Author Topic: The Lost Caves of Tibet  (Read 5200 times)


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The Lost Caves of Tibet
« on: July 24, 2014, 09:21:32 AM »
Discover the Lost Caves in Mustang and its secrets.

This documentary is the first of two which explore the cave temples found in Mustang, which is now a part of Nepal, though it was previously an independent kingdom.

Most of the temples are in very inaccessible places up steep cliff faces, and many of them have been abandoned by the local population, who cannot access them.


In 2007 Liesl Clark filmed her husband Pete Athans and climber Renan Ozturk as they tried to access some of these caves, and record them for the first time.

They had only a month to do the work on this visit, and they get off to a poor start being obstructed by snow blizzards.

Eventually they get some fine weather and began the exploration in earnest, turning up long lost paintings and artifacts from the caves, including manuscripts.

Later they are joined by an archaeological crew, both local and foreign, as they access more of the caves.

The locals are not always happy with them trespassing on their property, and there is an incident where they are stopped on the edge of a cave, and money is demanded.

They have to pay up to gain entrance, and when they do get inside the cave is empty and worthless, which the local leaders find amusing.

One very nice thing about the film is that Liesl and Pete take their young children along with them, and they seem to be perfectly adapted to the life. Like all young kids they are little explorers in the making.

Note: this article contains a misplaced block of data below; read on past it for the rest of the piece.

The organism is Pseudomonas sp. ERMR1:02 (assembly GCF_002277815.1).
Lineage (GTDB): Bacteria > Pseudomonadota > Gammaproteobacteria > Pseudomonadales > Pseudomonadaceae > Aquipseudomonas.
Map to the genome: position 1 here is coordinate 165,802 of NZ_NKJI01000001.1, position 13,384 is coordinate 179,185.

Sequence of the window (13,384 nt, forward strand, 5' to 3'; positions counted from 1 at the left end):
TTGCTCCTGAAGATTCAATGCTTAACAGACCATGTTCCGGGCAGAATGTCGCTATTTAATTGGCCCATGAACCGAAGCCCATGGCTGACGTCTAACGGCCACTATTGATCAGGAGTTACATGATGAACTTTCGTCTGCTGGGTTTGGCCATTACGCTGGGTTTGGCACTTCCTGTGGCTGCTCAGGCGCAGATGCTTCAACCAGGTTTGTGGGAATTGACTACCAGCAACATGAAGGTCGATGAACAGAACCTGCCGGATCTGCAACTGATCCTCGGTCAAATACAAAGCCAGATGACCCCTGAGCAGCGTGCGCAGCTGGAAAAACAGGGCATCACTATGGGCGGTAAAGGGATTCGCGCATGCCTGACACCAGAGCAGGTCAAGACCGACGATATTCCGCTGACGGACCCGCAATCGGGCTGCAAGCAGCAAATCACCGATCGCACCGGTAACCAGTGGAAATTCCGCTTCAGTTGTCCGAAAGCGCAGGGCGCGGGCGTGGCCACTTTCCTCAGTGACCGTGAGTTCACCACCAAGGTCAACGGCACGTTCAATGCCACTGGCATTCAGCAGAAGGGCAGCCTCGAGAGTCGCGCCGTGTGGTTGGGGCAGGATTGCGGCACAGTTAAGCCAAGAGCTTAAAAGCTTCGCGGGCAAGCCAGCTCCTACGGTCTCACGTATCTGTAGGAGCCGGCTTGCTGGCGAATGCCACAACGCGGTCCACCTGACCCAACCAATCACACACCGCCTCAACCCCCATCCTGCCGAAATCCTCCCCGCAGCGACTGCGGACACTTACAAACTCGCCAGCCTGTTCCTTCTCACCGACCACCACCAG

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Re: The Lost Caves of Tibet
« Reply #1 on: August 17, 2014, 01:24:52 PM »
Thank you for posting this video. I enjoyed the documentary and learned something about early Buddhists who lived and practised in caves. About 2000 years ago, this place had many Buddhist temples and stupas. It was a cave city! There were thousands of caves. In one of the caves they found paintings of Mahasiddhas and in another, drawings of Vajravarahi. There was a painting of Nagarjuna giving teachings to disciples. If not for the explorers, these caves may never be documented. I'm glad the explorers were able to find some scriptures and also took photos of the cave paintings and inscriptions so that scholars can study them digitally. The cliffs are crumbling and soon these caves will disappear due to erosion.


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Re: The Lost Caves of Tibet
« Reply #2 on: August 17, 2014, 02:54:58 PM »

Intriguing mystery of the ancient kingdom discovered in Nepal where thousands of caves are carved into cliff side,hidden within the Himalayas.They remained one of the world's greatest archaeological mysteries as it is not known who built them and why.